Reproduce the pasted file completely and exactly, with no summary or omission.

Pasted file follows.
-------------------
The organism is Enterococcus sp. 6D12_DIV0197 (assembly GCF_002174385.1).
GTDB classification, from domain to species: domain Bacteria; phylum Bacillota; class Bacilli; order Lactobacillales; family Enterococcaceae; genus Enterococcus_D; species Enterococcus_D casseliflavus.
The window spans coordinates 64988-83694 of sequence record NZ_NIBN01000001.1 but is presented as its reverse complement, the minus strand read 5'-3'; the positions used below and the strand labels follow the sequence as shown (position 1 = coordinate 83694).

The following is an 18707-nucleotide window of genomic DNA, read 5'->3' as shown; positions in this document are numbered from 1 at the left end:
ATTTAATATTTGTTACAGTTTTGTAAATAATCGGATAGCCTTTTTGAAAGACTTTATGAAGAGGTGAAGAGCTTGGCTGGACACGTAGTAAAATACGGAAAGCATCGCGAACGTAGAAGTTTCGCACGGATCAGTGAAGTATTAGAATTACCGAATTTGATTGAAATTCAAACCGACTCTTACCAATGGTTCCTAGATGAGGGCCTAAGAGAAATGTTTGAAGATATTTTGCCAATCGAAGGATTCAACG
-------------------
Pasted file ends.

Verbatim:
The organism is Enterococcus sp. 6D12_DIV0197 (assembly GCF_002174385.1).
GTDB classification, from domain to species: domain Bacteria; phylum Bacillota; class Bacilli; order Lactobacillales; family Enterococcaceae; genus Enterococcus_D; species Enterococcus_D casseliflavus.
The window spans coordinates 64988-83694 of sequence record NZ_NIBN01000001.1 but is presented as its reverse complement, the minus strand read 5'-3'; the positions used below and the strand labels follow the sequence as shown (position 1 = coordinate 83694).

The following is an 18707-nucleotide window of genomic DNA, read 5'->3' as shown; positions in this document are numbered from 1 at the left end:
ATTTAATATTTGTTACAGTTTTGTAAATAATCGGATAGCCTTTTTGAAAGACTTTATGAAGAGGTGAAGAGCTTGGCTGGACACGTAGTAAAATACGGAAAGCATCGCGAACGTAGAAGTTTCGCACGGATCAGTGAAGTATTAGAATTACCGAATTTGATTGAAATTCAAACCGACTCTTACCAATGGTTCCTAGATGAGGGCCTAAGAGAAATGTTTGAAGATATTTTGCCAATCGAAGGATTCAACG